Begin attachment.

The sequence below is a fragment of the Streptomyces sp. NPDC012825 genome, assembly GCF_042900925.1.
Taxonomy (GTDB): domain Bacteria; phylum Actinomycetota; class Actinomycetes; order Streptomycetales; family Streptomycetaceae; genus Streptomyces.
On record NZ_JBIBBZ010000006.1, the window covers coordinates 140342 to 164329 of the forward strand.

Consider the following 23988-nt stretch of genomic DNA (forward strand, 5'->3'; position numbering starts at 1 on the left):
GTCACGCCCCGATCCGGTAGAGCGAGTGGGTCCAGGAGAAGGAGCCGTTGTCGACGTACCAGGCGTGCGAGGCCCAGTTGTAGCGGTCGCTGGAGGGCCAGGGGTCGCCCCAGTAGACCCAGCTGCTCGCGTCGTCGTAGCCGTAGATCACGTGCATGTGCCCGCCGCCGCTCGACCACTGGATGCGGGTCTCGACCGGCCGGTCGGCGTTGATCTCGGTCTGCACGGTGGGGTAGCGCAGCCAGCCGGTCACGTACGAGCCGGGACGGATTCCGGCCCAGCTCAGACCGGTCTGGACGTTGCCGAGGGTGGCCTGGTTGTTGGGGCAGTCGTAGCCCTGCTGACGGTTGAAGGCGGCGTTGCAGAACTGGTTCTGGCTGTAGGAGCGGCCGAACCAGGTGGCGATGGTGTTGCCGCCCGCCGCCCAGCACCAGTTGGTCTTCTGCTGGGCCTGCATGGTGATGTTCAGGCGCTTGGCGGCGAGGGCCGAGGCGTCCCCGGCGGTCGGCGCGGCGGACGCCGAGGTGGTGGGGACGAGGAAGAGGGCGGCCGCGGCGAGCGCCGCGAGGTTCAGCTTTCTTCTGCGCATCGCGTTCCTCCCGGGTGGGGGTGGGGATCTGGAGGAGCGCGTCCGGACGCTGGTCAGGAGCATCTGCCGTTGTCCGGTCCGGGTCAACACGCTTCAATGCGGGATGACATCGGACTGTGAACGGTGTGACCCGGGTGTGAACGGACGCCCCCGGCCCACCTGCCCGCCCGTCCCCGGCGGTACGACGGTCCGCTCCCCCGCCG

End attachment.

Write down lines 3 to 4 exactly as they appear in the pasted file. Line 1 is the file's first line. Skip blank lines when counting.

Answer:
On record NZ_JBIBBZ010000006.1, the window covers coordinates 140342 to 164329 of the forward strand.

Consider the following 23988-nt stretch of genomic DNA (forward strand, 5'->3'; position numbering starts at 1 on the left):